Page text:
Insurtech Firms : Disruptive Innovation or Next Gen Insurance?
posted over 2 years ago
posted over 2 years ago
Author: Adrian Kinnersley | CEO
Introduction to InsurTech
Like its neighbour 'fintech' in the finance industry, 'insurtech' is making inroads into traditional insurance practice, with technological innovation breaking the boundaries of centuries old procedures. Big brand leaders such as CIGNA, Farmers and Allstate may continue to rely on their actuarial tables and risk categories, but new insurance technologies can offer increased efficiency and cost savings which may eventually leave traditional techniques in the dust. Older and more established companies have their reputation and long-standing financial stability to cover big risks, but insurtech firms are working on other areas in the business which have less appeal to the lions. These include dynamic data acquisition, where IoT (the Internet of Things) can provide constantly updated data streams on which customized policies can be based.
Changing Consumer Demand
One of the problems with the traditional system is that actuarial tables are based on averages, so that some people are shoe-horned into categories that don't quite fit them (and for which they often pay over the odds). The insurer will usually only assign categories where there are enough examples on which to calculate an average, and for the company to derive a profit. With insurtech firms, this broad degree of categorization is not acceptable. Assessing the impact of insurtech in 2016, PwC predicted the emergence of more UBI (usage-based insurance) models as a response to customer demand for more self-directed solutions.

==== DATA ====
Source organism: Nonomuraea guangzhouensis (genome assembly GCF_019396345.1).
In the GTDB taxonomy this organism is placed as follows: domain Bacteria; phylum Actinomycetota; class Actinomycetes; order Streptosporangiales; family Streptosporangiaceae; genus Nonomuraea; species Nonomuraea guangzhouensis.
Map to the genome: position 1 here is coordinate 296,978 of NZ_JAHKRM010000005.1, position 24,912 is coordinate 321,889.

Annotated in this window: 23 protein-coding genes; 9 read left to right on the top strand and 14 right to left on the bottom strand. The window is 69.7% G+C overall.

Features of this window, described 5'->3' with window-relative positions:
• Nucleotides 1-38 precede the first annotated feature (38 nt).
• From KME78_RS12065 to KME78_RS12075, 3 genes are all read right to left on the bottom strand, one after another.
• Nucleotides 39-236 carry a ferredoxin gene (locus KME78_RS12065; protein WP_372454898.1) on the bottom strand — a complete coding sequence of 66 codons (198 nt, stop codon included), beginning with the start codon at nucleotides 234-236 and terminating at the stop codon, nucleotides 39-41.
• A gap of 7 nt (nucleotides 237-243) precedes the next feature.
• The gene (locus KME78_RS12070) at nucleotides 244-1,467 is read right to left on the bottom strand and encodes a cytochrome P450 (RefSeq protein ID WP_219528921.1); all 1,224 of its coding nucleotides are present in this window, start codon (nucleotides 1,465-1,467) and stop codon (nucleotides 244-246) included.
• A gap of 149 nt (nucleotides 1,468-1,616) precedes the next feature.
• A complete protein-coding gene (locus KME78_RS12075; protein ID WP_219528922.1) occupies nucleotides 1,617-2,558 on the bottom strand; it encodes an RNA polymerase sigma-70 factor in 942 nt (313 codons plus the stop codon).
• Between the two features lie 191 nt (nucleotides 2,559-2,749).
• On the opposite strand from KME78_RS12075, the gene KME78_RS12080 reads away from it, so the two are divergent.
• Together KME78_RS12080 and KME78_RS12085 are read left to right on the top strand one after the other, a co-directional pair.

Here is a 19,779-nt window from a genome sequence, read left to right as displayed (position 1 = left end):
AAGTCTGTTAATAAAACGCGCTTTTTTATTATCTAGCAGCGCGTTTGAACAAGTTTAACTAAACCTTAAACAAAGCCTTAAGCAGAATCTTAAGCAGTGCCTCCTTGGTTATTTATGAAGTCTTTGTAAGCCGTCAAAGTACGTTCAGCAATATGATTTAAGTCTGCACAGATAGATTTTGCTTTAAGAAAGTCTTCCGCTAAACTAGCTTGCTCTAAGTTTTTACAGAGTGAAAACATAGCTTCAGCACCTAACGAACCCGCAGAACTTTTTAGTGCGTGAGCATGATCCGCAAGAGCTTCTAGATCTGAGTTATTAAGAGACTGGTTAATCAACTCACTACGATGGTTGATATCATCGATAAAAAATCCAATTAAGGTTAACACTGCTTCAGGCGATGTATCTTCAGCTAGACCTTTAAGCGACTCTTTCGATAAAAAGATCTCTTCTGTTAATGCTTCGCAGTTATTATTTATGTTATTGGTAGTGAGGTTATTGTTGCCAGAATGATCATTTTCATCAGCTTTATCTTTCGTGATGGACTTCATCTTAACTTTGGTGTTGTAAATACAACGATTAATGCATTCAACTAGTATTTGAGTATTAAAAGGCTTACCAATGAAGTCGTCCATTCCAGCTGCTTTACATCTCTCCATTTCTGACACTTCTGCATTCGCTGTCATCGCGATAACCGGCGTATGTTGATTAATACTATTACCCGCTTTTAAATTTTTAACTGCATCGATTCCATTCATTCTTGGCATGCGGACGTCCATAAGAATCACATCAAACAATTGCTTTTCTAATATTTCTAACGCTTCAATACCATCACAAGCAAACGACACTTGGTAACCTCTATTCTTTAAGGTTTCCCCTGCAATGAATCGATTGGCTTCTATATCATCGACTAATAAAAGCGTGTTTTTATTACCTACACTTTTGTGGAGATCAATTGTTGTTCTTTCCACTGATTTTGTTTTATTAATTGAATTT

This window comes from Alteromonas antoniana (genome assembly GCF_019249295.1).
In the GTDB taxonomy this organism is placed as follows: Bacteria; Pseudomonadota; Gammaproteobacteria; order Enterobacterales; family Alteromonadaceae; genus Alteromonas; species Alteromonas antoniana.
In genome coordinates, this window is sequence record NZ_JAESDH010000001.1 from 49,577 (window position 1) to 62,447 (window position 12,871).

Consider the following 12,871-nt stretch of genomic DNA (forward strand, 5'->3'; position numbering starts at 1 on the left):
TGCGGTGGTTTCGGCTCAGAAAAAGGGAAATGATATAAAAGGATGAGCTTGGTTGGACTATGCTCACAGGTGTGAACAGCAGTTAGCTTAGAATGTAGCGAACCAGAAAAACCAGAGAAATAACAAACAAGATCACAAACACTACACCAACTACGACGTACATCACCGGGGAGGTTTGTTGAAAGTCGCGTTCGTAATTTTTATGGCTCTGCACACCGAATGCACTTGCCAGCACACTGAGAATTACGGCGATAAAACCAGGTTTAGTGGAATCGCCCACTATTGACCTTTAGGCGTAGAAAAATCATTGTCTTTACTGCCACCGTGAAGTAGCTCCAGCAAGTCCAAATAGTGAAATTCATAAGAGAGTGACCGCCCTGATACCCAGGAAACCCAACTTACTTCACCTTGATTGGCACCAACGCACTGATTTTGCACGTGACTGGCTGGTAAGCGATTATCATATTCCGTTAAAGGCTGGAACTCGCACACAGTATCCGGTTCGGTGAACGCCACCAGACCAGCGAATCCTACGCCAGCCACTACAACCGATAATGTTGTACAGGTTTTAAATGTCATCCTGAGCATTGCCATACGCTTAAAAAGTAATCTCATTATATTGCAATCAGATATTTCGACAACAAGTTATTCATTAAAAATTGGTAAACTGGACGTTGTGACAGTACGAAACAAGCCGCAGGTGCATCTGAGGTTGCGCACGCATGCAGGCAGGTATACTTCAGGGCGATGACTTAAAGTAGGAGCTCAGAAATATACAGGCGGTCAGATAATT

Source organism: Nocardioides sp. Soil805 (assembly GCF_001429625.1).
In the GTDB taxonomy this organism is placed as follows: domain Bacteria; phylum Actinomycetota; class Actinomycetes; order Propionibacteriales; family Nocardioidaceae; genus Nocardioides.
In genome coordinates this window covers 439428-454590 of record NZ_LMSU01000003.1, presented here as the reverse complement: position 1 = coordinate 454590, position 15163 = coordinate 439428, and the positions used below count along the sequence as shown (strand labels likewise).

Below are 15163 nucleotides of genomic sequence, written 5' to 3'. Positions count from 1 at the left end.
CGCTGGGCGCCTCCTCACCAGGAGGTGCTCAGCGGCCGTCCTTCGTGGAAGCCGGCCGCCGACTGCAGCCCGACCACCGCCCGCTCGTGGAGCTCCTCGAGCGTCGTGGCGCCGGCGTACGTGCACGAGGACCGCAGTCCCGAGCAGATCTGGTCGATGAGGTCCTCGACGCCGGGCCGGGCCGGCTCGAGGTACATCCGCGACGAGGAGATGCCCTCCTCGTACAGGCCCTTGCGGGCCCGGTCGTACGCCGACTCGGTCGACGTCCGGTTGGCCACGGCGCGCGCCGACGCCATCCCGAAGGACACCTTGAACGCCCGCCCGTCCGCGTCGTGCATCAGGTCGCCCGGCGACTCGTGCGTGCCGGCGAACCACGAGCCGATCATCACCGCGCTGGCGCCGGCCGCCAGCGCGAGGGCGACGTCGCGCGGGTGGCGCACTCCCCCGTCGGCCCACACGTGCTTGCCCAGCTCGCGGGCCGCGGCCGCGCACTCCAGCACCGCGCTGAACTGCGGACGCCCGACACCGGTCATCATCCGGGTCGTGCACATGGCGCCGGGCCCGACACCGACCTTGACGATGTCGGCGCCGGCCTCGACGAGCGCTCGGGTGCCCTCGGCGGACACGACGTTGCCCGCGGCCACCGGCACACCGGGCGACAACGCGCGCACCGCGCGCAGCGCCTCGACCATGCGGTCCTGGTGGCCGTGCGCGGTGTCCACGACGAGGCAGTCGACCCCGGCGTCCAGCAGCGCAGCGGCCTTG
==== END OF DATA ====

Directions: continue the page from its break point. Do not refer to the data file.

Advanced Data Management
Insurtech is capable of increasing the data stream so that there is more to analyze, including any area where data is produced and tracked. This can be anything from social media information to wearable tech, such as step counters and cardio monitors, GPS trackers and commercial activity analysis. Artificially intelligent computer programs then use deep learning techniques to develop complex data sets based on user experience to increase transaction efficiency. An advanced knowledge of individuals and trends can be built out from these data sets, so that AI programs can more precisely match policies to people and to individual circumstances, including instant, on-demand insurance for one-off or short-term events.
Prevention over Protection
With far more peer-to-peer activity going on via distributed apps and blockchain management platforms, data communications are now widespread and immediate. Collection and analysis of data on such a scale, and in such a minute degree of detail, enables a shift in insurance models from protection, or reactive solutions, to prevention, or proactive solutions, based on a granular analysis of circumstances. Transparency is also a key factor, and can result in better priced policies for more people, including specialized group coverage and discounted rates. At the other end of the scale are personalized policies for people who have only sporadic, localized or occasional risk.
Many traditional roles and models are being disrupted by technological innovation, and cautious old school practitioners are under threat from a new generation of insurtech firms exploiting the quantum shift in industry practice. In today's climate of ever-faster development, the answer to such a threat is not to resist the tidal wave of change but to ride it, keeping up with the momentum of innovation, working with insurtech firms wherever possible, and recognizing that today's world is one of constant and generally beneficial change.
As with so many 21st century industry developments, working with insurtech requires new skills, so the smart insurer should be looking now to hire dynamic and tech-savvy talent who can put the benefits of insurance technologies to good use.